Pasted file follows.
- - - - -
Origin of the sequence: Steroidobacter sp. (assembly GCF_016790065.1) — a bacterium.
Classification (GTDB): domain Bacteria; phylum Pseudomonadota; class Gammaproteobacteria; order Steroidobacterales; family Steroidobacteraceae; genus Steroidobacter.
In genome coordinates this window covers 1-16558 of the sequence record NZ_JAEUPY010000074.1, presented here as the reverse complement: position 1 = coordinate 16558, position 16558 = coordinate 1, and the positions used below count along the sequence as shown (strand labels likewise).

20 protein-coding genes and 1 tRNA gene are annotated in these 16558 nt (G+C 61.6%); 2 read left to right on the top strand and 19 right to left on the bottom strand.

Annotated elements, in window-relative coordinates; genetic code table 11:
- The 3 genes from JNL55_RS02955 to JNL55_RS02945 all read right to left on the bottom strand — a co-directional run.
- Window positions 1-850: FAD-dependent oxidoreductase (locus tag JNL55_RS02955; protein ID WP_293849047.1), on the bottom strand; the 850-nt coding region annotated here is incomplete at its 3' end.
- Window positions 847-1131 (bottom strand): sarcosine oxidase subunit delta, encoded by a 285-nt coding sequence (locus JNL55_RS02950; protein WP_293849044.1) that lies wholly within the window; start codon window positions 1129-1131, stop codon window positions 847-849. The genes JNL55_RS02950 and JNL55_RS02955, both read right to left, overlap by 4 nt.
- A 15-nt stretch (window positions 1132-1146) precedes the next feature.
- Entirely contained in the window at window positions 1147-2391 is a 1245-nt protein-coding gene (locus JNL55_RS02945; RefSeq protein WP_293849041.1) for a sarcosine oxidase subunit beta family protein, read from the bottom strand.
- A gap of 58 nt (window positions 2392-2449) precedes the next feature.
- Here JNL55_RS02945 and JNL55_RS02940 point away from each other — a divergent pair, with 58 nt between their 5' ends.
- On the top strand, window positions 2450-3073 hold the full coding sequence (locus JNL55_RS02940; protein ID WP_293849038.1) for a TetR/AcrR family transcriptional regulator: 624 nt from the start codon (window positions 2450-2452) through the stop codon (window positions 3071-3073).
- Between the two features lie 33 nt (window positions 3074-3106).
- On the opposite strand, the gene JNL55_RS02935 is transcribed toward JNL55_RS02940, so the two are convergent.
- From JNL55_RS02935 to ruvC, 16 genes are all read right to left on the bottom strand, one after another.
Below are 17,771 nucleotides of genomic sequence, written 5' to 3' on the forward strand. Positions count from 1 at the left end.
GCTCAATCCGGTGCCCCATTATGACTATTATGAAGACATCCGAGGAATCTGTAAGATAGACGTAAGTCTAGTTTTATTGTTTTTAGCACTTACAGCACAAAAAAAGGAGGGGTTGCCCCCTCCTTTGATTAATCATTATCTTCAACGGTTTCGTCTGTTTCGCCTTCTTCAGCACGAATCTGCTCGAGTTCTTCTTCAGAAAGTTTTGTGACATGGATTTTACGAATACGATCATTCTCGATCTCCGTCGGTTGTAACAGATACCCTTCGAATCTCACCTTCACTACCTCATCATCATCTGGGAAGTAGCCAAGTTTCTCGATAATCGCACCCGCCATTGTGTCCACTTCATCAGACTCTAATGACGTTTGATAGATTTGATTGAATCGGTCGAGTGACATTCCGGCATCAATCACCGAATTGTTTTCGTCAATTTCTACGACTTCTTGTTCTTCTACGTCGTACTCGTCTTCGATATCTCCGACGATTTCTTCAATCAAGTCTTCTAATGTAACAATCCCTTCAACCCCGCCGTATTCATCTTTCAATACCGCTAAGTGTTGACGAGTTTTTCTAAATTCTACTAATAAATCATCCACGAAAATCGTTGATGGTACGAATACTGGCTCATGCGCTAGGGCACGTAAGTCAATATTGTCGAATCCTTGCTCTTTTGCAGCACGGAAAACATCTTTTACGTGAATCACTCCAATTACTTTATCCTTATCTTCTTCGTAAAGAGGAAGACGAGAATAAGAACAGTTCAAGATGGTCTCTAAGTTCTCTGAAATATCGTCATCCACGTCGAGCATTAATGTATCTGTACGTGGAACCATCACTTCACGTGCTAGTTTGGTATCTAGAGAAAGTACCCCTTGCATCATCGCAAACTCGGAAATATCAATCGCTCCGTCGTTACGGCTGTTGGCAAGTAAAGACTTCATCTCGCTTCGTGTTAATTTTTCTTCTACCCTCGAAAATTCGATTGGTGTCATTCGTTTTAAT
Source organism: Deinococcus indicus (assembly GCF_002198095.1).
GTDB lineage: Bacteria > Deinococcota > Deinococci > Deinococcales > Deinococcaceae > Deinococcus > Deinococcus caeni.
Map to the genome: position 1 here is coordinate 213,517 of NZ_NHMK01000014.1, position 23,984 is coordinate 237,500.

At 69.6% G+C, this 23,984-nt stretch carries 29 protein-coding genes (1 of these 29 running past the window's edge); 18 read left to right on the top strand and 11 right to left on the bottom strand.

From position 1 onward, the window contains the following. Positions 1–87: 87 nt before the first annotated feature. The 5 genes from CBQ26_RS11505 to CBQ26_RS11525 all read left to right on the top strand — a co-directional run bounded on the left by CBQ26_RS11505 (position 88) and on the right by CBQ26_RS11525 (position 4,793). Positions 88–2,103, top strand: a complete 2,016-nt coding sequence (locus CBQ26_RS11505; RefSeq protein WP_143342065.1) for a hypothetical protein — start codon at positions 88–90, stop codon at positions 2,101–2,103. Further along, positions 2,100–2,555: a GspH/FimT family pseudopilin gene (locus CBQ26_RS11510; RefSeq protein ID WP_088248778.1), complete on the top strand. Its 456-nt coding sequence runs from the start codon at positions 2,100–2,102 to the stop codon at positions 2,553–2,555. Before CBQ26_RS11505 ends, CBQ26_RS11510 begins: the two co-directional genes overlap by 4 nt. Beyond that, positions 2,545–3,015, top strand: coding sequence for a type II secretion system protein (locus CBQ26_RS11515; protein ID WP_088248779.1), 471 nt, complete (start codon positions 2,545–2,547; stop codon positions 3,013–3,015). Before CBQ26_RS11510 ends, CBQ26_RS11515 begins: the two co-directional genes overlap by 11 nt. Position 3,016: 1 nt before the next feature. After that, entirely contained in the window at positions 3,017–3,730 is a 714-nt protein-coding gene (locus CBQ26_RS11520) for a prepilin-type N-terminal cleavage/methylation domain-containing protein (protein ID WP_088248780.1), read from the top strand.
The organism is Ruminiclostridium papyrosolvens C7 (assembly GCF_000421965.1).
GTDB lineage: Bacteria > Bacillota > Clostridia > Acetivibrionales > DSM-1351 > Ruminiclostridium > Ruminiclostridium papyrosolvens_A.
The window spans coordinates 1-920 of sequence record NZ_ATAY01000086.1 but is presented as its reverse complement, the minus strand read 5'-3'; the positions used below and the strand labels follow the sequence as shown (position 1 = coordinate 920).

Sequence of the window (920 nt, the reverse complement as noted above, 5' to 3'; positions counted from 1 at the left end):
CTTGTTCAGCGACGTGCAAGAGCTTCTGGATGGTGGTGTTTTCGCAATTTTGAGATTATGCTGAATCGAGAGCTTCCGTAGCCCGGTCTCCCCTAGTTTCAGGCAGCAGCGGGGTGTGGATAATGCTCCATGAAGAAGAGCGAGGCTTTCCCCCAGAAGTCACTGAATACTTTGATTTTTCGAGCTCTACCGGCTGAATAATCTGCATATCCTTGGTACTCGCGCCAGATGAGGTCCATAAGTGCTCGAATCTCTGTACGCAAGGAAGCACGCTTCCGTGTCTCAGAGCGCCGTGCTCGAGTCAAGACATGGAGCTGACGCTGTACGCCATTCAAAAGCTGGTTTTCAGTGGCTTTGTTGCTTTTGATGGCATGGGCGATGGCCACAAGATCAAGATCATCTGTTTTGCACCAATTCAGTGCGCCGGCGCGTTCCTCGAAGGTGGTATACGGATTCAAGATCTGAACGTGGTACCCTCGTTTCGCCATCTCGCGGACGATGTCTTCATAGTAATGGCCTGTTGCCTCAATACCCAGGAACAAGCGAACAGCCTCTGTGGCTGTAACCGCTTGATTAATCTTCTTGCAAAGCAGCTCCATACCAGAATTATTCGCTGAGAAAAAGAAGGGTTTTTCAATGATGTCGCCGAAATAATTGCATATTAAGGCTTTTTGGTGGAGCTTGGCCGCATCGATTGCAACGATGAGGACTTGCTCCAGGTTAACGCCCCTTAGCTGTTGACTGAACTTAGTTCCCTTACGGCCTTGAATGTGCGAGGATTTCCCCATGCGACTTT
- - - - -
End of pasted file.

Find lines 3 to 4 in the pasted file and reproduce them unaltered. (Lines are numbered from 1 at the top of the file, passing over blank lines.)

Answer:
In genome coordinates this window covers 1-16558 of the sequence record NZ_JAEUPY010000074.1, presented here as the reverse complement: position 1 = coordinate 16558, position 16558 = coordinate 1, and the positions used below count along the sequence as shown (strand labels likewise).

20 protein-coding genes and 1 tRNA gene are annotated in these 16558 nt (G+C 61.6%); 2 read left to right on the top strand and 19 right to left on the bottom strand.